LAS VEGAS (KLAS) — Nevada State Police are investigating whether a beam at the center of a fatal crash was properly secured before the impact from a truck.
The beam collapsed and landed on the vehicle of 45-year-old Las Vegas Metropolitan Police Detective Justin Terry, who died at the scene.
He was with the LVMPD for 20 years and leaves behind a wife and two children.
The accident happened in the southbound lanes of U.S. 95 near Centennial Parkway, part of the Nevada Department of Transportation’s Centennial Bowl construction project.
An oversized tractor-trailer was towing construction equipment when it hit the beam, according to Nevada State Police.
The beam was put in place as a warning to larger vehicles about the bridge up ahead. Normally, the beam would damage a vehicle upon impact. Sources tell the I-Team it should not collapse.
The company doing the construction at the site of the beam for the Centennial Bowl Project is Las Vegas Paving, according to sources. When contacted twice Friday, the company declined to comment.
The Occupational Safety & Health Administration’s website lists at least six violations for the company since 2017.
Most are considered open investigations because they are being contested. One investigation is in connection with a worker’s death in 2021.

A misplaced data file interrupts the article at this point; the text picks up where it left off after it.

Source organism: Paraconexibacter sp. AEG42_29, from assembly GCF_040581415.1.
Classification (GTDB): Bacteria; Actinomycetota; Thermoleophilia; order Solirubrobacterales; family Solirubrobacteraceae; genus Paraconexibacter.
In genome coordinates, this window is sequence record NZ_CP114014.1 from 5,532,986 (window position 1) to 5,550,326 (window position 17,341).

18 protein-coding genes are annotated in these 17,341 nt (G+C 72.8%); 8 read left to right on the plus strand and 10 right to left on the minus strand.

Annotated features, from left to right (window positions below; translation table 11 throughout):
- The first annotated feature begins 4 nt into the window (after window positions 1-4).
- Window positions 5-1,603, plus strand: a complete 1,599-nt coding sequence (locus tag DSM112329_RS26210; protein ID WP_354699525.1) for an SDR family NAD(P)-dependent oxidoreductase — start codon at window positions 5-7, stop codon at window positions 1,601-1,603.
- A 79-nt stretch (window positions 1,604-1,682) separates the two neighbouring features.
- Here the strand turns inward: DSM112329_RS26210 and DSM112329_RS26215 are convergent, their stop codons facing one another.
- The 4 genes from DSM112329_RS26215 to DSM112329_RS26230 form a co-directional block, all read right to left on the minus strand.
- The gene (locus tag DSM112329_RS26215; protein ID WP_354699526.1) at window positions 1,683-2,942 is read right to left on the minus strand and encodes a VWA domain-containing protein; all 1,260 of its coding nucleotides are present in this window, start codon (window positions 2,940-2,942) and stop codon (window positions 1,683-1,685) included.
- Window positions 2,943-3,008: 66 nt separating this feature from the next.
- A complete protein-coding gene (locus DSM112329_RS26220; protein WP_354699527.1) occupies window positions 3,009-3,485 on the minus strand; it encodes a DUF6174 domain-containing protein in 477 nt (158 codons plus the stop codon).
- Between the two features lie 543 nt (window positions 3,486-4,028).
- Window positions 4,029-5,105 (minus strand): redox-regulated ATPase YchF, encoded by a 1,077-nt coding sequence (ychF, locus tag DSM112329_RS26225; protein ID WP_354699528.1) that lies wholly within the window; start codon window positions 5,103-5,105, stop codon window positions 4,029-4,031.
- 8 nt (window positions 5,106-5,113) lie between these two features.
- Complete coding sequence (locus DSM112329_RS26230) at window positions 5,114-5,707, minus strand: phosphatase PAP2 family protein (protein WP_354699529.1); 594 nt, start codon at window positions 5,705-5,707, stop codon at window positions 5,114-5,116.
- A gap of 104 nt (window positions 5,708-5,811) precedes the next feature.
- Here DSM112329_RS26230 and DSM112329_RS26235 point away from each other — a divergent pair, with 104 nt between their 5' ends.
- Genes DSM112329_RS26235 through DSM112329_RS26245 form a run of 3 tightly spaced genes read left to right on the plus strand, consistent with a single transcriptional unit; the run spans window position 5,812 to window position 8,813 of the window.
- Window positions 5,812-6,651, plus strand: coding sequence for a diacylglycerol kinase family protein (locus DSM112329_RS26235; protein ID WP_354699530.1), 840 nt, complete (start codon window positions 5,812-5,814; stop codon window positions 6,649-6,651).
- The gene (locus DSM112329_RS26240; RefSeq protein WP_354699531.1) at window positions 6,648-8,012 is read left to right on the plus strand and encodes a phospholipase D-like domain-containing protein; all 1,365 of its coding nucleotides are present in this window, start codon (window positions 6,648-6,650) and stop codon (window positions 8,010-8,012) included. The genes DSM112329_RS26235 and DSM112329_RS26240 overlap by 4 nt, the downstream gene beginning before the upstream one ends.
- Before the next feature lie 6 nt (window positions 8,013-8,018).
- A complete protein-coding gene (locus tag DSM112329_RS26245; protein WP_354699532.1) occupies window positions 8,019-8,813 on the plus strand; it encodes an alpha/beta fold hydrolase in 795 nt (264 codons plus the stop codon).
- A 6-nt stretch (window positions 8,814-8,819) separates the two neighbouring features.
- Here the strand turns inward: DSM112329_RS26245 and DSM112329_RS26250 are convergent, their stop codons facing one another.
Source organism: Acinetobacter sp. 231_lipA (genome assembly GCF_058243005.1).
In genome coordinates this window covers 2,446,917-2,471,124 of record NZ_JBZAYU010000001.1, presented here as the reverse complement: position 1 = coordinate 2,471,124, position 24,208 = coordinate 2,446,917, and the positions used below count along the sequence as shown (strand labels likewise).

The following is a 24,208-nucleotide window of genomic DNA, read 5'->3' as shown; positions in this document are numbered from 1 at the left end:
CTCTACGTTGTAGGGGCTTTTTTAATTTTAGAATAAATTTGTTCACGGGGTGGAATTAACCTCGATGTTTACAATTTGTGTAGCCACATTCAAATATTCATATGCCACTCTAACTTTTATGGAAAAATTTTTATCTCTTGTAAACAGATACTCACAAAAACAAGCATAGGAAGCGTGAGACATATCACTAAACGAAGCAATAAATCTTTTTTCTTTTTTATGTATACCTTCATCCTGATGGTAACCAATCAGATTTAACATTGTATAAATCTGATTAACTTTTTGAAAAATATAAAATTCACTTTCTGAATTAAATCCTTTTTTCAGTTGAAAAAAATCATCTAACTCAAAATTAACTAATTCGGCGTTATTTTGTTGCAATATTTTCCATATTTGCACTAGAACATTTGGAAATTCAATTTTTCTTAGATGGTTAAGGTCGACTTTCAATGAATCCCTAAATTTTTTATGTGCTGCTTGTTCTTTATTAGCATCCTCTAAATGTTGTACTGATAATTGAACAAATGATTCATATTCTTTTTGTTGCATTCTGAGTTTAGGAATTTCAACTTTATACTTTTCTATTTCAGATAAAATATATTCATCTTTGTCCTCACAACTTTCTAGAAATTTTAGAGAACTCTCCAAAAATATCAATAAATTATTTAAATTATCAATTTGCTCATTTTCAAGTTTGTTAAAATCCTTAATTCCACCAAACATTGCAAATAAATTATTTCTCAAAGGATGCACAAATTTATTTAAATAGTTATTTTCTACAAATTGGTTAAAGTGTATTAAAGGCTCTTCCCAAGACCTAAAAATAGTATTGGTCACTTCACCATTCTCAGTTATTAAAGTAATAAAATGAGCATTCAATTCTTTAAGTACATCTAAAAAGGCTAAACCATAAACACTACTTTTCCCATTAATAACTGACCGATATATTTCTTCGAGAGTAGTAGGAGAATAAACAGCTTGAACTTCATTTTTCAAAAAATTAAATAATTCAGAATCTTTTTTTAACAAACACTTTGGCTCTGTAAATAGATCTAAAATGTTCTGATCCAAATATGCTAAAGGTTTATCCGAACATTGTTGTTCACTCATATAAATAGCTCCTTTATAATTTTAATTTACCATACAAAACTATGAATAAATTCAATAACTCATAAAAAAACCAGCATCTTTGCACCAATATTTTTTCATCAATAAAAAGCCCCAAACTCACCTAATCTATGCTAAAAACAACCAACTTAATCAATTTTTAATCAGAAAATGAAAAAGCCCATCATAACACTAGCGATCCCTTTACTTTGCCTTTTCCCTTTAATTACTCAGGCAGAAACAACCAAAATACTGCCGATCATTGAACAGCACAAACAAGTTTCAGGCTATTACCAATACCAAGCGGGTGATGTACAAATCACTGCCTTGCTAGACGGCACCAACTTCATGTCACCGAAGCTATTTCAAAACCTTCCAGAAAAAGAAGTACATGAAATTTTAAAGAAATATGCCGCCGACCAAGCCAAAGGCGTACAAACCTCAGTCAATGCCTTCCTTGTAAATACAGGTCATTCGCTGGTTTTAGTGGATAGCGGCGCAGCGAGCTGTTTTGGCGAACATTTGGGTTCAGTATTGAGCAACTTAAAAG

At least four investigations are related to bridge construction, according to OSHA. The most recent investigation involved a bridge collapse near U.S. 95 and Eastern last January. The case is closed and no violations were issued.
The company which owns the truck is Western States Contracting, according to sources. The North Las Vegas-based company also declined to comment.
OSHA’s website lists at least four violations since 2017, including a more than $48,000 fine. There was also an investigation after an employee was injured on the job and lost a finger in 2019.
According to a spokesman for NDOT, the permitting office is investigating whether the truck had the proper permit.
By law, oversized vehicles like the tractor-trailer must have a permit to travel on highways.
The early warning beam at the center of the investigation is the only one currently in use in southern Nevada, according to NDOT.